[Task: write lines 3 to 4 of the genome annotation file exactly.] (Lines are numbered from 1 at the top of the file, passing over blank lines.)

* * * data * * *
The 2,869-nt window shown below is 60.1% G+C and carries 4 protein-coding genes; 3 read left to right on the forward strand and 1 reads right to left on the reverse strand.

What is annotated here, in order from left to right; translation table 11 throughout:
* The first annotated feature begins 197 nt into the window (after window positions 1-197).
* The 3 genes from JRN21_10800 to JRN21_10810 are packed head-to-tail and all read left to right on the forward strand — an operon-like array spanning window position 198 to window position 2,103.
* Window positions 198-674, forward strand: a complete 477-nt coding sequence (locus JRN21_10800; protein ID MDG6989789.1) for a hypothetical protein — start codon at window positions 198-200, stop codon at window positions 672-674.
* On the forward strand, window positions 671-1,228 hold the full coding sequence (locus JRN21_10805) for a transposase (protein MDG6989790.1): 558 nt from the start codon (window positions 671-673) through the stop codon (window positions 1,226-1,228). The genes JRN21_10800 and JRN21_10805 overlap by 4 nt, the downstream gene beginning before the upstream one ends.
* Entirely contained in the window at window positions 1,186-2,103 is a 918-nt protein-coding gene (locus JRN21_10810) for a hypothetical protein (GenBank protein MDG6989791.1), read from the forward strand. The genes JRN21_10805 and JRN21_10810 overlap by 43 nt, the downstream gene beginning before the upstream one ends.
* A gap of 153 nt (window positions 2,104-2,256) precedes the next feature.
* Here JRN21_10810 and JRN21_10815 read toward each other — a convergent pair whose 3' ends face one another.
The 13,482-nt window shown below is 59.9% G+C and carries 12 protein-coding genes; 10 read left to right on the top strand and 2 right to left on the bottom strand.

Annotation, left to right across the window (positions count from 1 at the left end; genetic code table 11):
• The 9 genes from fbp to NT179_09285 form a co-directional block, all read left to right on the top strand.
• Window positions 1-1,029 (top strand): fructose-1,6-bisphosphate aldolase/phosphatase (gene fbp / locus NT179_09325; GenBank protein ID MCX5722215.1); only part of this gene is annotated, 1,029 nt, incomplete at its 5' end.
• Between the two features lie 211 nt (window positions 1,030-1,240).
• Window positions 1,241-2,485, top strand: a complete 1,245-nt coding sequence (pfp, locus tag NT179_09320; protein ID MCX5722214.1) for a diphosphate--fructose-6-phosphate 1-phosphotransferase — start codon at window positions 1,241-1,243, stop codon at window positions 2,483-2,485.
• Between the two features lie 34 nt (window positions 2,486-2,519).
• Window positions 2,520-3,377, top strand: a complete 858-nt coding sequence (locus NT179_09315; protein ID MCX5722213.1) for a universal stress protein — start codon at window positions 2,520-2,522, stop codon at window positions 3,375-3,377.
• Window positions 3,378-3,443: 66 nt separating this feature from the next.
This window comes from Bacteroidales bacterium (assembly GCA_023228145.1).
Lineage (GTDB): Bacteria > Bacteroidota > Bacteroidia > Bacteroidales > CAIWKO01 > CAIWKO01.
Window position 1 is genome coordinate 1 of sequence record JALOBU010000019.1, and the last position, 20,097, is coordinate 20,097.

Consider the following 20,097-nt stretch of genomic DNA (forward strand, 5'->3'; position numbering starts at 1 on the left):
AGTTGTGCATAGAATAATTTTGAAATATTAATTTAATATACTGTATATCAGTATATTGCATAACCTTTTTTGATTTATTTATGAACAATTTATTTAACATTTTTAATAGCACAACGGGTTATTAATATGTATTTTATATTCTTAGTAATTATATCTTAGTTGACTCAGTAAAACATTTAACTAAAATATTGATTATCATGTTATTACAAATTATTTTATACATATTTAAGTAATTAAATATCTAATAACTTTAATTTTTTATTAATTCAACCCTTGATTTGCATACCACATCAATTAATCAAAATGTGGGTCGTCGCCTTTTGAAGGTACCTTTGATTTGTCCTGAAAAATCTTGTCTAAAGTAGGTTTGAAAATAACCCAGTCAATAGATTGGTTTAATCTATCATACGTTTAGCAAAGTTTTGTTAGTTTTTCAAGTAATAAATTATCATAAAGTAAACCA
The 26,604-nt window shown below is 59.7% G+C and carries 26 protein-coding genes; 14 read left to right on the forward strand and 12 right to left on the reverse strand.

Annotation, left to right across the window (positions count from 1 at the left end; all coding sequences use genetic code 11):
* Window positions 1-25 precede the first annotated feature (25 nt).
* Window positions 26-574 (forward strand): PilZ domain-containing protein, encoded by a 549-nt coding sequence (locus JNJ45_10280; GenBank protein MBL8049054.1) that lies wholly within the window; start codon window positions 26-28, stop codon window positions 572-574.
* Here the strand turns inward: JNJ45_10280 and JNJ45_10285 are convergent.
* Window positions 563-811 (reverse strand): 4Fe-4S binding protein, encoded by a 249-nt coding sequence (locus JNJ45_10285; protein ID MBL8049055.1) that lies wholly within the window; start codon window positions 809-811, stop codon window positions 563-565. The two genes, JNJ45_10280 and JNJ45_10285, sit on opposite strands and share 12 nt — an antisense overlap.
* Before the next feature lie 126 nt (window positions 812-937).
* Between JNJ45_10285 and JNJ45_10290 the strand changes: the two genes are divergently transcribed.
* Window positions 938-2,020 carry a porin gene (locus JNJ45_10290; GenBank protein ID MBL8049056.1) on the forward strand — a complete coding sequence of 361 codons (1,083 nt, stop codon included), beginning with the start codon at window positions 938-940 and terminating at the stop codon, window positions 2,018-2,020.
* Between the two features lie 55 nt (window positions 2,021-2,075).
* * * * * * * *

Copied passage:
* The first annotated feature begins 197 nt into the window (after window positions 1-197).
* The 3 genes from JRN21_10800 to JRN21_10810 are packed head-to-tail and all read left to right on the forward strand — an operon-like array spanning window position 198 to window position 2,103.